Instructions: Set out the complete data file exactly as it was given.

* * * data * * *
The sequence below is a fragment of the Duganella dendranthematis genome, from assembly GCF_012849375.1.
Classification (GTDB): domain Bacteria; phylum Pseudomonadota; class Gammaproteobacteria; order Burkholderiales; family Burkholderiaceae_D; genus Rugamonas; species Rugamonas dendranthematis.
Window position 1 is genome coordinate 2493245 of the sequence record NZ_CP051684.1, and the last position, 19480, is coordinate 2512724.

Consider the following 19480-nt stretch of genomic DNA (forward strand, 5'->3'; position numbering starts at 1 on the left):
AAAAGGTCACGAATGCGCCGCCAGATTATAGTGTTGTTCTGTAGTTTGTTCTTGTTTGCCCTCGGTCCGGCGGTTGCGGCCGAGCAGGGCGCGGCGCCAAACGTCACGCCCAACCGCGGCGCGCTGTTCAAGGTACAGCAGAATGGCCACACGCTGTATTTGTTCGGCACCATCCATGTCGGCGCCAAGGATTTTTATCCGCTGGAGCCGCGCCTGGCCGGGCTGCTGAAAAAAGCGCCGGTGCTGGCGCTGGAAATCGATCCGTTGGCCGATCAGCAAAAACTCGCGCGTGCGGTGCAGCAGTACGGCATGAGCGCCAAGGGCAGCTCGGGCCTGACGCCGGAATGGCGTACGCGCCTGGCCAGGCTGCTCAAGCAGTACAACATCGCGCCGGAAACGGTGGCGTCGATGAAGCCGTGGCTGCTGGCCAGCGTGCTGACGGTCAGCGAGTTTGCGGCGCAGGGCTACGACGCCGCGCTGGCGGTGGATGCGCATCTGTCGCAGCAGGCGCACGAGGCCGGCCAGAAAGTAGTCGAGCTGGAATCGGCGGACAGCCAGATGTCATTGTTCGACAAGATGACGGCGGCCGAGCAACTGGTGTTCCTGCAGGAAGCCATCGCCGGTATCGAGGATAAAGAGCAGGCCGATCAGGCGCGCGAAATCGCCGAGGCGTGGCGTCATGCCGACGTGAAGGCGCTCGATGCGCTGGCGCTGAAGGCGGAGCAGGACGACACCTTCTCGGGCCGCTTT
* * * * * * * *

The sequence below is a fragment of the Duganella dendranthematis genome, from assembly GCF_012849375.1.
Classification (GTDB): domain Bacteria; phylum Pseudomonadota; class Gammaproteobacteria; order Burkholderiales; family Burkholderiaceae_D; genus Rugamonas; species Rugamonas dendranthematis.
Window position 1 is genome coordinate 2493245 of the sequence record NZ_CP051684.1, and the last position, 19480, is coordinate 2512724.

Consider the following 19480-nt stretch of genomic DNA (forward strand, 5'->3'; position numbering starts at 1 on the left):
AAAAGGTCACGAATGCGCCGCCAGATTATAGTGTTGTTCTGTAGTTTGTTCTTGTTTGCCCTCGGTCCGGCGGTTGCGGCCGAGCAGGGCGCGGCGCCAAACGTCACGCCCAACCGCGGCGCGCTGTTCAAGGTACAGCAGAATGGCCACACGCTGTATTTGTTCGGCACCATCCATGTCGGCGCCAAGGATTTTTATCCGCTGGAGCCGCGCCTGGCCGGGCTGCTGAAAAAAGCGCCGGTGCTGGCGCTGGAAATCGATCCGTTGGCCGATCAGCAAAAACTCGCGCGTGCGGTGCAGCAGTACGGCATGAGCGCCAAGGGCAGCTCGGGCCTGACGCCGGAATGGCGTACGCGCCTGGCCAGGCTGCTCAAGCAGTACAACATCGCGCCGGAAACGGTGGCGTCGATGAAGCCGTGGCTGCTGGCCAGCGTGCTGACGGTCAGCGAGTTTGCGGCGCAGGGCTACGACGCCGCGCTGGCGGTGGATGCGCATCTGTCGCAGCAGGCGCACGAGGCCGGCCAGAAAGTAGTCGAGCTGGAATCGGCGGACAGCCAGATGTCATTGTTCGACAAGATGACGGCGGCCGAGCAACTGGTGTTCCTGCAGGAAGCCATCGCCGGTATCGAGGATAAAGAGCAGGCCGATCAGGCGCGCGAAATCGCCGAGGCGTGGCGTCATGCCGACGTGAAGGCGCTCGATGCGCTGGCGCTGAAGGCGGAGCAGGACGACACCTTCTCGGGCCGCTTT